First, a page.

In-group and Out-group
In the above section involving a visitor to a company, I remarked on how the speaker perceives the ranking of the conversation participants (the speaker, hearer, and a third person referred to in the sentence) determines the choice of predicate. There is, however, a little more to say about group affiliation which prominently affects keigo use.
All Japanese people belong to any number of groups-social, school, familial, corporate, hobby, etc. When speaking, the speaker's identification to a specific group relative to that linguistic situation must be taken into consideration concerning how to describe an action or condition of the participants and other referents. So, depending on who is participating in a particular linguistic situation, the speaker's identification with a specific group and his perspective as to where he or she fits in that group shift dynamically. Thus, a skillful speaker must be able to track these quick shifts and adjust language use appropriately. Also, although the group-affiliation shifts from one conversation to another, one thing that is consistent and needs always to be kept in mind is that the speaker always belongs to the smallest group, that of an in-group.
To illustrate the function of these groups and how they change their memberships fluidly, let us consider three situations, first using the example of Sakuma (a client of Ueno's company), Ueno and Matsuda we used briefly above. In the situation we discussed above, we saw that Sakuma referred to the CEO's action deferentially, using an exalting verb irasshaimasu↑ 'go' (exalting). In response, Ueno used a humbling verb orimasu↓ 'go' (humble) to describe his CEO's action. This is explained by the fact that Ueno and CEO belong to the same company, the same in-group. Sakuma belongs to the out-group, in her and Ueno's perception. These in- and out-group affiliations determine what keigo should be used.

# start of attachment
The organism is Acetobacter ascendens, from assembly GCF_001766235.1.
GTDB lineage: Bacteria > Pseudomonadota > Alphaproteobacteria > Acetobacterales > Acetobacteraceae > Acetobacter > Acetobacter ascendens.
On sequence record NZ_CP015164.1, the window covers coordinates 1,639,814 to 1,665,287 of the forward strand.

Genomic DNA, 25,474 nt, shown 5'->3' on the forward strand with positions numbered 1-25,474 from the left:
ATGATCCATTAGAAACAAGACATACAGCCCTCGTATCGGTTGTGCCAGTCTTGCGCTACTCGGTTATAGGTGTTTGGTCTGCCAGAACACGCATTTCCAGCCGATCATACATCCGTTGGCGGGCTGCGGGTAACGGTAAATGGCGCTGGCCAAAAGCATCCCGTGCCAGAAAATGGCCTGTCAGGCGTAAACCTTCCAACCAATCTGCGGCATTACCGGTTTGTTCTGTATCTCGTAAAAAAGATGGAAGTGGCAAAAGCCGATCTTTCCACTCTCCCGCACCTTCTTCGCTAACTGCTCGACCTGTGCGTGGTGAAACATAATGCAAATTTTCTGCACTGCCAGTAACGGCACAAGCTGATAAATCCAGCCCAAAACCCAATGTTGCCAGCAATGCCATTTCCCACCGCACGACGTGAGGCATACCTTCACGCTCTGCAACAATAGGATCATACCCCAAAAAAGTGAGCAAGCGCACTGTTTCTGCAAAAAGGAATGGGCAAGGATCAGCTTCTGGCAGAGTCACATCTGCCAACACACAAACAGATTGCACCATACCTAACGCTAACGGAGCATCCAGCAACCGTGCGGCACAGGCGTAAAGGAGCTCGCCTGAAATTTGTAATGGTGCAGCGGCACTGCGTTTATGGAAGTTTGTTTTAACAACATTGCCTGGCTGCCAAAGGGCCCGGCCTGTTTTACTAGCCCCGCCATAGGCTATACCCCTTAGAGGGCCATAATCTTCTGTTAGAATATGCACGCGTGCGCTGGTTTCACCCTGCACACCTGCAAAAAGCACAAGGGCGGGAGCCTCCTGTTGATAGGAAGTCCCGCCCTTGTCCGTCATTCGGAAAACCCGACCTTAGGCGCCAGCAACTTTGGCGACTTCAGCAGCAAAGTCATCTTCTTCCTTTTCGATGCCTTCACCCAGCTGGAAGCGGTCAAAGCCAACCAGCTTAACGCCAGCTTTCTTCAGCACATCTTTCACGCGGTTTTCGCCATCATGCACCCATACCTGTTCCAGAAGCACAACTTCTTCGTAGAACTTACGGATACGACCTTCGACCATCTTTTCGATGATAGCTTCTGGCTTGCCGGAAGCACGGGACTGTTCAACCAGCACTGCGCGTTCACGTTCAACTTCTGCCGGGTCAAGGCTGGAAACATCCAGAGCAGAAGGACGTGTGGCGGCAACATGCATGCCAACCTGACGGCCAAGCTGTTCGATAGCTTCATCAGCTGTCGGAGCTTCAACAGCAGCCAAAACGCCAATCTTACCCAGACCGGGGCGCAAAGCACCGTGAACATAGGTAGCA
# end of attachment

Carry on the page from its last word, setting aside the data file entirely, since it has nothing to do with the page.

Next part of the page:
Now to the second situation. Suppose Sakuma leaves, and Ueno and his colleague Yamamoto begin to discuss the CEO. In their conversation about Matsuda's itinerary, both Ueno and Yamamoto will likely refer to their CEO's attending the meeting as irasshaimasu↑ 'go' (exalting). Why? In this situation, the in-group is made of Ueno and Yamamoto, and the CEO now belongs to the out-group, thus the use of exalting language, in their acknowledgment that CEO ranks higher than theirs in this linguistic situation.
The next and third example illustrates more how these dynamic shifts of group affiliation affects language use, see below.
Sakuma (to Ueno): Shachō irasshaimasu ka?↑
"Is the CEO going?"
Ueno: Yamamoto-san, shachō irasshaimasu ka?
"Ms Yamamoto, is our CEO going?"
Yamamoto (to Ueno): Ee, irasshaimasu.↑
"Yes, she is."
Ueno (to Sakuma): Ee, mairimasu.↓
"Yes, she is."
Sakuma: Jitsu wa watashi mo mairimasu.↓
"In fact, I am going too."